This is proving a very successful Annual Meeting. There have been stimulating panels, large attendances, good discussions, and well-chosen themes. But I know that I am not alone in feeling that something is wrong, something is missing. We are all feeling, I think, the absence of Tom Franck, speaking, listening, sliding in and out of the various sessions, encouraging the young and seeking out his friends.
He is, of course, still here with us in an intangible sense. There is, after all, a panel directed towards his influence in the field of use of force; and we each of us carry our memories of Tom.
Those memories, while of course personal, may this week properly be centered on Tom Franck's role--a role of long years' standing--at the heart of the American Society of International Law. He was a member of the Society for over 50 years. He participated with enthusiasm in various panels (and in recent years attracted an appreciative student audience, who were inspired by the ideas he articulated). He served on committees of the Society and spoke at the Society's Dinners. While he spoke lightly and with ease, his contributions were in fact the product of much thought, research, and preparation.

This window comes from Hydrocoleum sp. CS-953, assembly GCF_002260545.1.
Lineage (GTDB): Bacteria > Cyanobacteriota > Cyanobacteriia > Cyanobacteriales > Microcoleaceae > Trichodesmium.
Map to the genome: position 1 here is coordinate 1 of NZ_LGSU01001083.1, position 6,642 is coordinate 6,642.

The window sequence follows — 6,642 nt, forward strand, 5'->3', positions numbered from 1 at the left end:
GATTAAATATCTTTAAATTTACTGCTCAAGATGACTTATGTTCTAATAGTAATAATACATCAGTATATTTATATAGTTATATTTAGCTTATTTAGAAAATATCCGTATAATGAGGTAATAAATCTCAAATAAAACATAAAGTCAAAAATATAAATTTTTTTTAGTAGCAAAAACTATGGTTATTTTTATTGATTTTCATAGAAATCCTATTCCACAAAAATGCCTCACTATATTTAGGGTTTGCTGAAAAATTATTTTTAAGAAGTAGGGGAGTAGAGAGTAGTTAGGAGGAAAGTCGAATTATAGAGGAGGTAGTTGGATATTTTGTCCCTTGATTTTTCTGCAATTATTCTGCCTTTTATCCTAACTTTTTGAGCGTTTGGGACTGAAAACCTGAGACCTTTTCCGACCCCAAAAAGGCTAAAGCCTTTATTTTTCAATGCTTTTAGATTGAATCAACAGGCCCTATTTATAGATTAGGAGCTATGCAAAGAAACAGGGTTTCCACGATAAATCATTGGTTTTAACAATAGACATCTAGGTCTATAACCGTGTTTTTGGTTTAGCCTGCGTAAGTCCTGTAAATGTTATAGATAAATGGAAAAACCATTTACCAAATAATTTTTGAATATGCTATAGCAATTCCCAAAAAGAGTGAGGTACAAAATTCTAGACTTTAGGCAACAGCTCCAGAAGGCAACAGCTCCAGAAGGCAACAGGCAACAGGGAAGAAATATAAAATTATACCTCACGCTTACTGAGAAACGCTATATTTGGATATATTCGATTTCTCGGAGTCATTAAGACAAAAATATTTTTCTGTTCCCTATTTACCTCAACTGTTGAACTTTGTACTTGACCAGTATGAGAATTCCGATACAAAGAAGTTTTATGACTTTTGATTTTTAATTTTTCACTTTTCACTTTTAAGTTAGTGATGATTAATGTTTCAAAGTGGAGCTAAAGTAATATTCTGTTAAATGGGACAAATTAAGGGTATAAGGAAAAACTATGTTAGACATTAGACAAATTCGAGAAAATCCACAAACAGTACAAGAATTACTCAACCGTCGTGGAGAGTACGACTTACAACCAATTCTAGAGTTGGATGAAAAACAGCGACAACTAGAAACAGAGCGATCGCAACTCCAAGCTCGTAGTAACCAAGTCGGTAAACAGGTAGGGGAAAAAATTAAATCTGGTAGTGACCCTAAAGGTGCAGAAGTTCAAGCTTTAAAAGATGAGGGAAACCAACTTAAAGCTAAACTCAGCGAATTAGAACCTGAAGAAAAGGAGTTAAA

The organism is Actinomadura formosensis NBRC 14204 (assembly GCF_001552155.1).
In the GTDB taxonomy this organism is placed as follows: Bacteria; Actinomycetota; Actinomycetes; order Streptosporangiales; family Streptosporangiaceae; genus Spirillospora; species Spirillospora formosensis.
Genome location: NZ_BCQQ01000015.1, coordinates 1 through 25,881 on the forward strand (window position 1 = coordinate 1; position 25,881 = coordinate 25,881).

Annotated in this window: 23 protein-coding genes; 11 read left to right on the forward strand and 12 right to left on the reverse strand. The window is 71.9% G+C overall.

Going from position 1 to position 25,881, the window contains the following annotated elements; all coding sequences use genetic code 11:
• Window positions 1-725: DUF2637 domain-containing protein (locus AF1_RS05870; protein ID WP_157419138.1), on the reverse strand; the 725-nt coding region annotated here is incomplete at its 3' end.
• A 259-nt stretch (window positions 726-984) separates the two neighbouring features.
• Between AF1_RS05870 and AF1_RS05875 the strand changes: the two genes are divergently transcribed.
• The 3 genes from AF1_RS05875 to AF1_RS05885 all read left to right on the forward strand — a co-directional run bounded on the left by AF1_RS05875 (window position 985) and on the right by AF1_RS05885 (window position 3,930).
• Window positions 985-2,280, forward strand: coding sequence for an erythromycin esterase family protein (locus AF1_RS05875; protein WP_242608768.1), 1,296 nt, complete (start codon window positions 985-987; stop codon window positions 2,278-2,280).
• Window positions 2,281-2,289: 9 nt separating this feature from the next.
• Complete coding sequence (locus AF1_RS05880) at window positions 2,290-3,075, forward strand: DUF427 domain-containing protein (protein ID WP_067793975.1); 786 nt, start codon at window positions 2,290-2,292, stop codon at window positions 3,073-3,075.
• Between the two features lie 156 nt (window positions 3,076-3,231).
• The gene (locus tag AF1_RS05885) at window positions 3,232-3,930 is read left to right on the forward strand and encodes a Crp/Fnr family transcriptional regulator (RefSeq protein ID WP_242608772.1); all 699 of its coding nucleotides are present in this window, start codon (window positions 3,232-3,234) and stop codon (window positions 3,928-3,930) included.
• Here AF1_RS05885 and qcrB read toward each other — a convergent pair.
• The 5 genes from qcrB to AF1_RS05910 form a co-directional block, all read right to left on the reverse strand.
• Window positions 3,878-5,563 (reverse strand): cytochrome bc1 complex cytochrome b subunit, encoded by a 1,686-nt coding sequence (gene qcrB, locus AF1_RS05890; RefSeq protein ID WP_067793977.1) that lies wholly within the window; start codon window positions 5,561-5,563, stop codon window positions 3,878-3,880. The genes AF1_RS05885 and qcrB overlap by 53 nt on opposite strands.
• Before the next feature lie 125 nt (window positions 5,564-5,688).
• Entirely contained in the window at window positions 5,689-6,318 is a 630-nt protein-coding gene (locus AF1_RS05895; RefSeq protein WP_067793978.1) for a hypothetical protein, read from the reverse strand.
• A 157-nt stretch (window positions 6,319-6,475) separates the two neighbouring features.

He enjoyed the fun of speaking and debating. But he also gave generously of his time in the performance of important assignments for the Society that were perhaps less "pure fun." From 1984 until 1993 he was the Editor-in-Chief of the Journal. As avid readers of the Journal, we perhaps give too little thought to the burden it imposes on the Editors-in-Chief. The Editor-in-Chief must read all manuscripts (and a large number of unsolicited manuscripts are received) and select which will be sent to other Board members (or occasionally to other specialists for their input). The Editor-in-Chief bears the final responsibility for which papers will be accepted (perhaps after reworking) and those which will be rejected. There is so much else in the Journal that requires the meticulous attention of the Editor-in-Chief. For over thirty years those responsibilities have been felt to be so onerous that, with one exception, they required joint Editors-in-Chief to get through the work. The one exception, of course, was Tom Franck, who from 1984 to 1993 assumed that heavy burden as sole Editor-in-Chief.
One of Tom's many attributes was that he was good at delegation, and he hugely valued the assistance of Anna Ascher in this task. He went on writing for the American...